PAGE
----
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Haitian Imigrant killed fighting in Afghanistan

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His greatest dream was to be a Marine, and the family of Lance Cpl. Leopold Damas took solace in that as they bid farewell to him Saturday.

Music and prayers filled a Queens church as mourners said goodbye to Damas, who was killed in Afghanistan two weeks ago.

Friends and family at St. Joachim and Anne Church in Jamaica remembered the 26-year-old as "determined, capable and brave."

"Although it hurts, he was doing something he loved," said his older brother Gerard Damas, 37. "He was exactly where he wanted to be. He had no fear."

Damas was fighting militants in Helmand Province, a Taliban stronghold, when he was killed Aug. 16 - the fourth U.S. service member from New York City to die in combat there this year.

A Haitian immigrant, he joined the Marines after graduating from Newton High School in Elmhurst.

"He pursued his dream and he was able to live it," his brother said. "Most people live their whole lives trying to do that and he did it."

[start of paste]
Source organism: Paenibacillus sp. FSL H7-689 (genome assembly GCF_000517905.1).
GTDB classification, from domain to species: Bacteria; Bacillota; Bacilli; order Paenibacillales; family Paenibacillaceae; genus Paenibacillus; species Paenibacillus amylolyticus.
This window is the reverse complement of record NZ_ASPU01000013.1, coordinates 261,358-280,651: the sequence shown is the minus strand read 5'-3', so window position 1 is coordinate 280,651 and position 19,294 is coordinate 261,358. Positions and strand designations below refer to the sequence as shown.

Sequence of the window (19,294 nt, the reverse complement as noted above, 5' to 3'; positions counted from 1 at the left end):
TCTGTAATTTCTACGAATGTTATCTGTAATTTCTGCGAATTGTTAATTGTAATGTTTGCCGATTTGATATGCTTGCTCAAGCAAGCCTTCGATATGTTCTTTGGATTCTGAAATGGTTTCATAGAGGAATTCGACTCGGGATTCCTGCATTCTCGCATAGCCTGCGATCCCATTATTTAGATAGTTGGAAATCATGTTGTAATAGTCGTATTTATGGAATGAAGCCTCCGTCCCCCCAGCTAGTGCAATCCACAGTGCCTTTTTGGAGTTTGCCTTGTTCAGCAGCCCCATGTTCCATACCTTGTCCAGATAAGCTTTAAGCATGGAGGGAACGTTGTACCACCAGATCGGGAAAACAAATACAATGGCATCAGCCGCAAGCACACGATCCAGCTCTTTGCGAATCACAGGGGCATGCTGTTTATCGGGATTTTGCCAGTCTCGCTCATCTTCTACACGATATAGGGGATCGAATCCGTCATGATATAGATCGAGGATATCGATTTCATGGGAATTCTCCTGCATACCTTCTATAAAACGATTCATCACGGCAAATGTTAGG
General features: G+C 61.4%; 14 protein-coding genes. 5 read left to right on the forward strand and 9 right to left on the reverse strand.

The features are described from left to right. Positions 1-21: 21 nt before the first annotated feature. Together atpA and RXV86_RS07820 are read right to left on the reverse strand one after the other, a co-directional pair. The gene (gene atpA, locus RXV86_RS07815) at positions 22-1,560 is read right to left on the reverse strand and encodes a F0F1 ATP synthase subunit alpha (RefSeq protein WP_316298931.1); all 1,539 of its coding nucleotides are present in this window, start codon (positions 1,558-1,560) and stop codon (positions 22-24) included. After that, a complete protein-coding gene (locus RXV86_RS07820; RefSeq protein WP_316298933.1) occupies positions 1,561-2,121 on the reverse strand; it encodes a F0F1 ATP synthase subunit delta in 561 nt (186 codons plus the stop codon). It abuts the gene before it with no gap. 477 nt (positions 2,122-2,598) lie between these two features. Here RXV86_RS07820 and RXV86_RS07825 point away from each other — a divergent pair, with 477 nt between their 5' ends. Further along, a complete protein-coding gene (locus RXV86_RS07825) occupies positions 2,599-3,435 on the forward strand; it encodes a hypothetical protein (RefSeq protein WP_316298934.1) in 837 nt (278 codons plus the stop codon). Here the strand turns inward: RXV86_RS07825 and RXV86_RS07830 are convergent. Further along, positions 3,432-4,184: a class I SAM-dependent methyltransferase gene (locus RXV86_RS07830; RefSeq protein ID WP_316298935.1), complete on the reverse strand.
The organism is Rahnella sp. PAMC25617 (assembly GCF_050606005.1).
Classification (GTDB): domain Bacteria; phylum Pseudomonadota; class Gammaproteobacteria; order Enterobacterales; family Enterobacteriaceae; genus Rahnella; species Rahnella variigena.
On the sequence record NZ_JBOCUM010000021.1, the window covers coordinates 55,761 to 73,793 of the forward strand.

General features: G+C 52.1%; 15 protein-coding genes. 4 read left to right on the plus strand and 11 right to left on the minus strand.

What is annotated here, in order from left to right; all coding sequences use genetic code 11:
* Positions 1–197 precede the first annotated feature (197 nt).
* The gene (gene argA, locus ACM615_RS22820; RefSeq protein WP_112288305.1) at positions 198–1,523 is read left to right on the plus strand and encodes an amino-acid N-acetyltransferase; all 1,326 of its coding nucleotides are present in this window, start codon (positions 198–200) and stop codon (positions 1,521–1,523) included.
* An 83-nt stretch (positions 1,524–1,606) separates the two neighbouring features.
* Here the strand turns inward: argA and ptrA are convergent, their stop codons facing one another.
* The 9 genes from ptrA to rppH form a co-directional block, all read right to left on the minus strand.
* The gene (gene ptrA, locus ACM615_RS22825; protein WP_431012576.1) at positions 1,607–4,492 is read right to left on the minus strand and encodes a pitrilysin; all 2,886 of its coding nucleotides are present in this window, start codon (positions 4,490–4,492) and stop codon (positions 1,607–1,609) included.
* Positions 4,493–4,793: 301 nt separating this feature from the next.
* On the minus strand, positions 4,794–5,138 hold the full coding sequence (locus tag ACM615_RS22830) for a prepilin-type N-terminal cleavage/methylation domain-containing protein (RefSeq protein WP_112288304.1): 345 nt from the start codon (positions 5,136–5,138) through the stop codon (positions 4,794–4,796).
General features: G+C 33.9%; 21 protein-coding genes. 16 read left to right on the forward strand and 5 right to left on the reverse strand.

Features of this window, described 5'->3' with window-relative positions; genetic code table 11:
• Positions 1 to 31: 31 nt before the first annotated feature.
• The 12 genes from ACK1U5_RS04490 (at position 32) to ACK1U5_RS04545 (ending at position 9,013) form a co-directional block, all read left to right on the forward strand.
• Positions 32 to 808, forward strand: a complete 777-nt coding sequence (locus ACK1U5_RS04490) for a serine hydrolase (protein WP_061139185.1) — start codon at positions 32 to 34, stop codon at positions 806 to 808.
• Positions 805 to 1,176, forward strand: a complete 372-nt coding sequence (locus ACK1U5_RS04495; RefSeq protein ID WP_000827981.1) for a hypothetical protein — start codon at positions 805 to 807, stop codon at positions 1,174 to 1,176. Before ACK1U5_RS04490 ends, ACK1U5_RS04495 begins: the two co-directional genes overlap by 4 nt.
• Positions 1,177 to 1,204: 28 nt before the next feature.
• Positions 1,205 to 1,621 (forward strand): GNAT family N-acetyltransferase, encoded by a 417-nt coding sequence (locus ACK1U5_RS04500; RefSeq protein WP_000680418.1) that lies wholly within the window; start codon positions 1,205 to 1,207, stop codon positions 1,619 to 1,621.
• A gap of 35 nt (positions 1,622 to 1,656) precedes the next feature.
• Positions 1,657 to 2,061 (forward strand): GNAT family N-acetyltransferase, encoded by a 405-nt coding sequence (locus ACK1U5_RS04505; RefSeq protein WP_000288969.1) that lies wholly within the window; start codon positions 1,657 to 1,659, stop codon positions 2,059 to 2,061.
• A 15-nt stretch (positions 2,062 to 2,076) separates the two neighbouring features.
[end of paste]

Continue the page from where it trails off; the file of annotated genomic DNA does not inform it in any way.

Danielle Vincent, a family friend, remembered the young man everyone knew as Leo as a "beautiful kid."

"He never got into trouble. He was a nice boy, very respectful. He would always come and hug you and kiss
you," Vincent said.

"It is so sad. He was so young."

Damas enjoyed sports and video games - but his real passion was the military.

"He loved the Marine Corps, I can tell you that," said Marine Cpl. Leston Greenidge, 23, of Brooklyn, who served in Iraq with Damas.

"He was devoted to the Marines. I hope the American people appreciate what we're doing, because it is a sacrifice," he said. "It's a hard thing."

Damas, who served with the 2nd Battalion, 8th Marine Regiment and did two tours in Iraq before going to Afghanistan, will be buried near his home in Charlotte, N.C.

"He represented the best of young people who really wanted to make a difference," said Councilman Leroy Comrie (D-Queens). "Our hearts go out to him on behalf of the entire city."

Damas' mother, Carole Bolanc, was distraught as her son's flag-draped coffin was carried from the church.

His father, Gerard Damas Sr., passed away 18 years ago.

"I'm not angry," she said of his death. "I love that my brother was a Marine and that he believed in serving his country."

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